Three weeks from Election Day, the math is clear:
So long as nonpartisan candidate Charlie Crist and Democrat Kendrick Meek divvy up Democratic votes, Republican Marco Rubio is poised to comfortably win a U.S. Senate seat.
There is zero evidence either Meek or Crist is remotely considering dropping out, but that's not stopping growing speculation fueled by Gov. Crist's allies. It's a sign of deep trouble for Meek that less than a week before early voting starts the Miami congressman has to repeatedly deny talk of quitting and defend his decision to continue campaigning.
"I just have a feeling that Rubio is going to win, and it scares the hell out of me. That's why I'm urging people to vote for Charlie Crist," said Ellie Forte, 80, an ardent Democratic activist who had been volunteering for Meek until recently concluding Meek can't win.
The average of recent polls compiled by Pollster.com shows Rubio pulling 43.6 percent support, Crist 28.4 percent and Meek with 21.4 percent, suggesting the only real contest is whether Crist or Meek finishes in second place.
Meanwhile, an automated poll released Tuesday by Public Policy Polling found that if Meek dropped out, Crist and Rubio would be tied at 46 percent, but if Crist dropped out, Rubio would lead Meek 48 percent to 41 percent. With the current field, the poll showed Rubio with 44 percent support, compared to 33 for Crist and 21 for Meek. Among Democrats, Crist and Meek were effectively tied, while Crist had 14 percent of Republicans and 50 percent of independents.
Crist met privately Monday with a group of influential Palm Beach County Democratic clubs, who in turn formally called on Meek to quit the race. The request was supposed to come in a meeting with Palm Beach County Commissioner Burt Aaronson today, but Meek canceled after learning of the agenda.
"We waited this long to see what's happened with Kendrick Meek's fundraising and polling and so forth. I'm 99.8 percent certain it's hopeless for Meek,'' said Jay Weitz, chairman of the People's Choice PAC, which is made up largely of Democratic clubs representing thousands of voters.
Meek has repeatedly scoffed at the notion that he might bow out. Former President Bill Clinton will be campaigning with him in St. Petersburg and Orlando next week.
Still, nothing illustrates the tough state of his campaign than that he has to spend much of his time denying he'll quit or should quit. Crist needs to peel off more Democrats from Meek, and open doubts about Meek's viability can only help.
While Democrats enjoy a significant voter registration advantage in Florida, Democrats and Republicans each are expected to account for roughly 42 percent of the electorate in November. Crist can't win without a big share of those Democratic votes, combined with enough independents and Republicans.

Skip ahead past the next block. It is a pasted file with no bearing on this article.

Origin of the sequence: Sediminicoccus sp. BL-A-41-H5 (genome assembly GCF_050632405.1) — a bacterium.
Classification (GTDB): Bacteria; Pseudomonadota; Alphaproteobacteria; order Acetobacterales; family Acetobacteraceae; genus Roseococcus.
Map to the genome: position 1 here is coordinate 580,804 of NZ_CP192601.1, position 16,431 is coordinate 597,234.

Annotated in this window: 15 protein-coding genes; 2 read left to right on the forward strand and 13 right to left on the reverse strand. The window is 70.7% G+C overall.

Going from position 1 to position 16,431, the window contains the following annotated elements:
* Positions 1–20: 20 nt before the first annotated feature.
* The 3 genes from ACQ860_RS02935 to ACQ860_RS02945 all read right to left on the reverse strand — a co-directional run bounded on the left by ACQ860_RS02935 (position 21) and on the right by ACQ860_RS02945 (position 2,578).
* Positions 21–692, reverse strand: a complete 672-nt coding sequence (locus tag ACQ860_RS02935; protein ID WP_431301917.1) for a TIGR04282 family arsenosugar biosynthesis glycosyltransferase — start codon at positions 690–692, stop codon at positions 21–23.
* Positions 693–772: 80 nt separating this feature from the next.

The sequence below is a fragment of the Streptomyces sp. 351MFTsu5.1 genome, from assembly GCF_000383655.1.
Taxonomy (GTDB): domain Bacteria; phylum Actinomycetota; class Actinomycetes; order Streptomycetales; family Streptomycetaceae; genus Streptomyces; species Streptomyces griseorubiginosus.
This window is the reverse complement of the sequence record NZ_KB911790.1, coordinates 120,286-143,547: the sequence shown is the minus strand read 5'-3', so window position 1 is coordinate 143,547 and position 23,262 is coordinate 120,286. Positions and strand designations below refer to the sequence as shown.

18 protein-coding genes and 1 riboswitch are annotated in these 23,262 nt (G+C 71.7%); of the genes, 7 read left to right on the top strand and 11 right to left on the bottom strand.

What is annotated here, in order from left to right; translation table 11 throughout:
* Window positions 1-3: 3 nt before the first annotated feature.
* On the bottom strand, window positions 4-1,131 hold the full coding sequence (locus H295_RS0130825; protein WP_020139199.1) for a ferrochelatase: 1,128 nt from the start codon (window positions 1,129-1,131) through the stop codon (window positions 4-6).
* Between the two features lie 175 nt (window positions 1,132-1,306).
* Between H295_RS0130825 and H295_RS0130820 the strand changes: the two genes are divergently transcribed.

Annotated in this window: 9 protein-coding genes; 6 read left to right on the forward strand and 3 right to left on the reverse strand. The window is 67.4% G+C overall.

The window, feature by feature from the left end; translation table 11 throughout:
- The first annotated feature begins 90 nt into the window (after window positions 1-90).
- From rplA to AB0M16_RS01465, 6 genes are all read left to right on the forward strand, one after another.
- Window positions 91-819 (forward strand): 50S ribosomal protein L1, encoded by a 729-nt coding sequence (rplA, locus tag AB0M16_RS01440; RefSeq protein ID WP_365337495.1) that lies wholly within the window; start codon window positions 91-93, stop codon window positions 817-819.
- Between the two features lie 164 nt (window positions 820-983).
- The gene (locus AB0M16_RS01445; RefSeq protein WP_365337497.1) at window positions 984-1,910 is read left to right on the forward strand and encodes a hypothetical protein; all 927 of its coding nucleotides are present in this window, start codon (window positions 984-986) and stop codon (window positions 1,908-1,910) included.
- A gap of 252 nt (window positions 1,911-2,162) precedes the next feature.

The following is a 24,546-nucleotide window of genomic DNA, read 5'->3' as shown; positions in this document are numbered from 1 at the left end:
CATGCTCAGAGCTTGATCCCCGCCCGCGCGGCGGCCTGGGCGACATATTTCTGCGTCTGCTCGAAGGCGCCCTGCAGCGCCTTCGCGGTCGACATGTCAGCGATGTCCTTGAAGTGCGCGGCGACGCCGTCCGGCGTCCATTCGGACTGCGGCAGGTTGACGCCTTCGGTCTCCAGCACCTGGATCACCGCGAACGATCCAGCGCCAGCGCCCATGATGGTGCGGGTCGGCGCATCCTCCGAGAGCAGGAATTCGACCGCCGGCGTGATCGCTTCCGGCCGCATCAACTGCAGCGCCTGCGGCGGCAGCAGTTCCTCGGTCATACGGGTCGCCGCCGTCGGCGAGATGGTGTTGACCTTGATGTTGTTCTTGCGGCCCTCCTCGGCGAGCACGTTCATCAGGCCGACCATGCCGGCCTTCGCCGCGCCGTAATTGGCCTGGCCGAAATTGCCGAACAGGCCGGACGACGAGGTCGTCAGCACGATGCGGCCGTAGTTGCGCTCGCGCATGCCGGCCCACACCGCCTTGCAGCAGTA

On Tuesday, Crist won another prominent endorsement — from California Republican Gov. Arnold Schwarzenegger, who made his announcement via Twitter. "I endorse Gov @charliecristfl for Senate. Great leader, works with both parties, and our country needs someone like him in DC right now,'' wrote the governor, whose home-state popularity is in the cellar.
President Barack Obama has endorsed Meek, and while there's no sign of the national party investing in Florida's Senate race, don't expect many national Democrats to snub this year's only credible African-American Senate candidate.
State Sen. Chris Smith, who represents a heavily African-American district in Broward County, called it "offensive" that Crist allies would fan rumors about Meek quitting.
"This is a young man who has slayed many Goliaths. He beat a billionaire who did nothing but slander his name,'' Smith said on a conference call Tuesday that Florida Democratic Party chairwoman Karen Thurman held to stress loyalty to Meek.
"Kendrick Meek has no reason to even think about dropping out," she said.
If there's any spoiler in the race it's Crist, said Meek campaign spokesman Adam Sharon.
"Charlie Crist can't win. He has no pathway. He wants to talk about a coalition but this coalition never was and never will be,'' said Sharon, insisting the Democratic nominee is the only one who can overwhelmingly win Democratic votes. "Charlie Crist lost to Marco Rubio once, and he wants to lose to him again, and that's the path we're on right now."
Meek has spent nearly two years campaigning across the state and he has repeatedly made it clear he has zero respect for Crist. There is no hint from him that he might clear a path for a politician who changed parties because he could not win the GOP nomination.
Still, a growing number of Democrats rooting for Crist are keeping hope alive.
"If (Meek) were offered something interesting enough by the president of the United States, why wouldn't you take a complete loss and turn it into something useful,'' said Andre Fadell, a leading Palm Beach Democratic operative. "If it's about what's best for the country, step aside, if it's about what's best for the Democratic Party, step aside, if it's about what's best for Kendrick Meek, well, you decide."
Times staff writer Alex Leary contributed to this report. Adam C. Smith can be reached at firstname.lastname@example.org.